Here is another clip from one of the short stories in Double Exposures, available from Amazon in paper and kindle.
From How Maria Caridad Found Passion:
“My father married the lustiest woman in the village,” Sister Maria Caridad confided to Father Jiménez through the confessional lattice. She ran her fingers back through her hair, which had grown back thick, black, and shining long before. She kept it cut short, since long hair invites conceit. She sat up straight, as she always did, her breasts pushed up and forward.
Father Jiménez was quite old, twenty years past any sexual desire and blind as a potato. At seventy-seven, his only vice was the chocolate cookies the women of the parish baked for him. “I remember your father,” he answered.
“It was the same with my father’s father, and his father, always the lustiest girl for his bride, no one else would do.”
“I remember,” Father said.
“While my mother married the kindest, saintliest man she could find,” she continued. “And my mother’s mother, and her mother, and so on as far as anyone remembers, always the kindest, saintliest man in the village.”
“What is your point,” Father asked, thinking about the cookies waiting in the rectory.
“Do you remember how Armando Ortega took seeds from the hottest habaneros and inbred them fearlessly until his pepper plants glowed like red fireflies in the night? Each year his chilies grew hotter?”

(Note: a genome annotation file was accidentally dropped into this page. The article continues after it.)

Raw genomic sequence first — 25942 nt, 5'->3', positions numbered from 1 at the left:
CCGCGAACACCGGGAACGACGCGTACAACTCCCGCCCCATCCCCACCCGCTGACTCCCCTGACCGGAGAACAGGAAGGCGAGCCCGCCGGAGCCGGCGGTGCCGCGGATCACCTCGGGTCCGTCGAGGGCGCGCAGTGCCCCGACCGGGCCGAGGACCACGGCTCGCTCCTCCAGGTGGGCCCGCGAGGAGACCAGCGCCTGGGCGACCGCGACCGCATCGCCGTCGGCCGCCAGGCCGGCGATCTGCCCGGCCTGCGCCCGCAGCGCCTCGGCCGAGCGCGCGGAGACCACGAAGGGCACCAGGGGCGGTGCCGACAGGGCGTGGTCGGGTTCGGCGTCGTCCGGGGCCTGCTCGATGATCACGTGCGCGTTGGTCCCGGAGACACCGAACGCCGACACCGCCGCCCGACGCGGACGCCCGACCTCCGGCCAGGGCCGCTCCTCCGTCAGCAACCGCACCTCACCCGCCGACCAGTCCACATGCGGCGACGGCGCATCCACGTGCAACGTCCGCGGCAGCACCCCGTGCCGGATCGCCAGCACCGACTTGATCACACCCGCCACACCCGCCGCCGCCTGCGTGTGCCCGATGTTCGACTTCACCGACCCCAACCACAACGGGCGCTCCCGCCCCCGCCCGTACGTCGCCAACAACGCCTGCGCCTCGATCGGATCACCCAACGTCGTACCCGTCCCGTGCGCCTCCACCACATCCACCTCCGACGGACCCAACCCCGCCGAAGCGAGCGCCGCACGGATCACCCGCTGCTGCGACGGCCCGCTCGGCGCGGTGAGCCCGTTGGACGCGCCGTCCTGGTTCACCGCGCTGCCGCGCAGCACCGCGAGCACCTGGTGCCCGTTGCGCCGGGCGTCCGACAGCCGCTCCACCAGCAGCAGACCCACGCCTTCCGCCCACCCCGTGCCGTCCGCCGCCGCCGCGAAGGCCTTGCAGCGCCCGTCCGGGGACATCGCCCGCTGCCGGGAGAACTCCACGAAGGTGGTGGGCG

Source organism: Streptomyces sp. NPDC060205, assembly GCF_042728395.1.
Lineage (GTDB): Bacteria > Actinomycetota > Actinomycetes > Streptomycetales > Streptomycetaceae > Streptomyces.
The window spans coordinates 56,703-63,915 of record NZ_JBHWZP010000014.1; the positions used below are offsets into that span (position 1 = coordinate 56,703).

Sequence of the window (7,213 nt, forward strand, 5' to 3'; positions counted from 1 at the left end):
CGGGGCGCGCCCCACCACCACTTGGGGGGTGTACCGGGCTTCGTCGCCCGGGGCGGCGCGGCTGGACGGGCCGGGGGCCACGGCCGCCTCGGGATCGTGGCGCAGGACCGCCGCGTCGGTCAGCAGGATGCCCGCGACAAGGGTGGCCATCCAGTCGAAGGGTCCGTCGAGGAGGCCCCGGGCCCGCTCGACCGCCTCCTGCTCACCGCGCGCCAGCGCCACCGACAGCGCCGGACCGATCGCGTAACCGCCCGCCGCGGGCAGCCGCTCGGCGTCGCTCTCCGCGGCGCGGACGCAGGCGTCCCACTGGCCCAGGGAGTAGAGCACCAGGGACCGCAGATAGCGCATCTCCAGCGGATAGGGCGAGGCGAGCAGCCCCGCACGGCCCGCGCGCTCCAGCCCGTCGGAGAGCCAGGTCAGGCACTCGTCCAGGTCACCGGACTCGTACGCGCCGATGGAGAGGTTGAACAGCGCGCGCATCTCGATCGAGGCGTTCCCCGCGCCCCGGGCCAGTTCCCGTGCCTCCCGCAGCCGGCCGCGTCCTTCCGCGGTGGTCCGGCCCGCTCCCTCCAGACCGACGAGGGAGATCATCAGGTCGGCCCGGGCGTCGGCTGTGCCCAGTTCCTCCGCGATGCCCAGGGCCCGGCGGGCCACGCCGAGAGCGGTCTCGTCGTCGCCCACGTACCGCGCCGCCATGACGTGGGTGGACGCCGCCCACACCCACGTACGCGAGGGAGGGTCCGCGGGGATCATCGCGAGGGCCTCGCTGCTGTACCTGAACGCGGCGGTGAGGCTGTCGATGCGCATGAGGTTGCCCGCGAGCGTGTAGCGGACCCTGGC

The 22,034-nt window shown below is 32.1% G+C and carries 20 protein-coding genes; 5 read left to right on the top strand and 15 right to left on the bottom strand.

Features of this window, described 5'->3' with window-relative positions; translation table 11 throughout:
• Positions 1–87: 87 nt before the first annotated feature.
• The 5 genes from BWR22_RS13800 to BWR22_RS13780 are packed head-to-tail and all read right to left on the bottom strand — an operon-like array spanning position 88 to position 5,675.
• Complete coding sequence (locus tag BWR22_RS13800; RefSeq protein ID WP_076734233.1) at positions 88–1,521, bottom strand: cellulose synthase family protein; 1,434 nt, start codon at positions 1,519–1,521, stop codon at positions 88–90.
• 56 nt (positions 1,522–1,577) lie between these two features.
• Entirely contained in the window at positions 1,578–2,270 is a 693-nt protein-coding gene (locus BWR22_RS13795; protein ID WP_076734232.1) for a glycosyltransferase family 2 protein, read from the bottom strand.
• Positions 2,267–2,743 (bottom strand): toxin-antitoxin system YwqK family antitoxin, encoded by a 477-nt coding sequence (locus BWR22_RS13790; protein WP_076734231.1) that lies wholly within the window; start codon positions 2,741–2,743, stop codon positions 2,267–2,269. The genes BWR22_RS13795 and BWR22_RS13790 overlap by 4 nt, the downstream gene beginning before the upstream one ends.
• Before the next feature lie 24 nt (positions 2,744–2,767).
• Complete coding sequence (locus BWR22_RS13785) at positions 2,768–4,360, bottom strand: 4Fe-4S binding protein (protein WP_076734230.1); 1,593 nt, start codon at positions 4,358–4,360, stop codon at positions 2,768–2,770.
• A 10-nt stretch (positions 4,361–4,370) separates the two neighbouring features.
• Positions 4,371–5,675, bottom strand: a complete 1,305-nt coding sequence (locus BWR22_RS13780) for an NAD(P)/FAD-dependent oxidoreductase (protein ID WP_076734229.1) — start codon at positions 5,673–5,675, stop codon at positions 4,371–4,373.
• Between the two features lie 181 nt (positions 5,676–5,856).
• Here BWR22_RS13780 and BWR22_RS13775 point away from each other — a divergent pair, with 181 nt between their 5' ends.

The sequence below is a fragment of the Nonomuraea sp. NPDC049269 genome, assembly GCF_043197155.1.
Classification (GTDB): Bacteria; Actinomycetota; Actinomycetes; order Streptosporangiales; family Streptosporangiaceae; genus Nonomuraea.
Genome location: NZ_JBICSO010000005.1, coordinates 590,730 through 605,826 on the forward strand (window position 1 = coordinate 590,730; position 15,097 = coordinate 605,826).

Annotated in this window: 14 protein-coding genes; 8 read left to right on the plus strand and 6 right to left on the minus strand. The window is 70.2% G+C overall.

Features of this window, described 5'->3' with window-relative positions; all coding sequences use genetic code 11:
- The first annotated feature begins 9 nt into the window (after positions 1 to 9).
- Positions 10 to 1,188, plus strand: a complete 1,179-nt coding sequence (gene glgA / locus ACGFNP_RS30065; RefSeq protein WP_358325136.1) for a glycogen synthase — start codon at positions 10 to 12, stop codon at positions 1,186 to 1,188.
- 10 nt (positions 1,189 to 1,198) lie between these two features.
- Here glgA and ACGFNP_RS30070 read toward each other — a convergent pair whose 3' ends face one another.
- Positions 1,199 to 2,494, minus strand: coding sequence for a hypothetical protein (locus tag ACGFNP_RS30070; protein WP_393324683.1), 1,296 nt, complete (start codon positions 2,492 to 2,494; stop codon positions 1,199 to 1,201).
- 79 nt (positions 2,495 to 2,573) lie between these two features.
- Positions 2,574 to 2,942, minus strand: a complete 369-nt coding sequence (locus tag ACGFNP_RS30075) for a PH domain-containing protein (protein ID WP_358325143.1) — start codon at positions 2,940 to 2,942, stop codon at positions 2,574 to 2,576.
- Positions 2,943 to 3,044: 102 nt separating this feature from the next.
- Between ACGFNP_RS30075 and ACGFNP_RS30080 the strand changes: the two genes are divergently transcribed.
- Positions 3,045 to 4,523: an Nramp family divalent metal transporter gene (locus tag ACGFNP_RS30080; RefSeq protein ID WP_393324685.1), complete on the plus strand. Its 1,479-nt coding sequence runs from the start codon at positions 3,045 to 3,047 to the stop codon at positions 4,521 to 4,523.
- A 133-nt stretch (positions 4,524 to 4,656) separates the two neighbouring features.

“While his wife, Luciana Ortega, took sweet chilies for seed, and pollinated with even sweeter chilies and did this until her’s were the sweetest chilies in the valley.”
“Your point?” Father repeated.
“Armando succeeded because he walked in one direction. Luciana the same – one direction.
“Yes, success of a sort.”
“My parents crossed their purposes. My father took my mother as wife because her character was what he wanted, and she took him for husband for the same reason, yet the characters they pursued are directly opposite – mules hitched to the front and back of one wagon, one pulling north, one south.”
“Did they get along?”
“Each loved the other; of course they got along.”
“So that worked out well for them, no?”
“A chili can’t be sweet and hot.”
The old priest smiled. “People are not chilies.”
“You will never find peace so long as you deny your nature. I know we priests talk that way, advising our flocks to avoid intense pleasure except the pleasure of communion with God, but we only do that to get attention. None of it is true.”
“What do you mean?”
“Temptation can be God’s tool as well as Satan’s.” He paused and looked up at the ceiling of the confessional as if he could see it.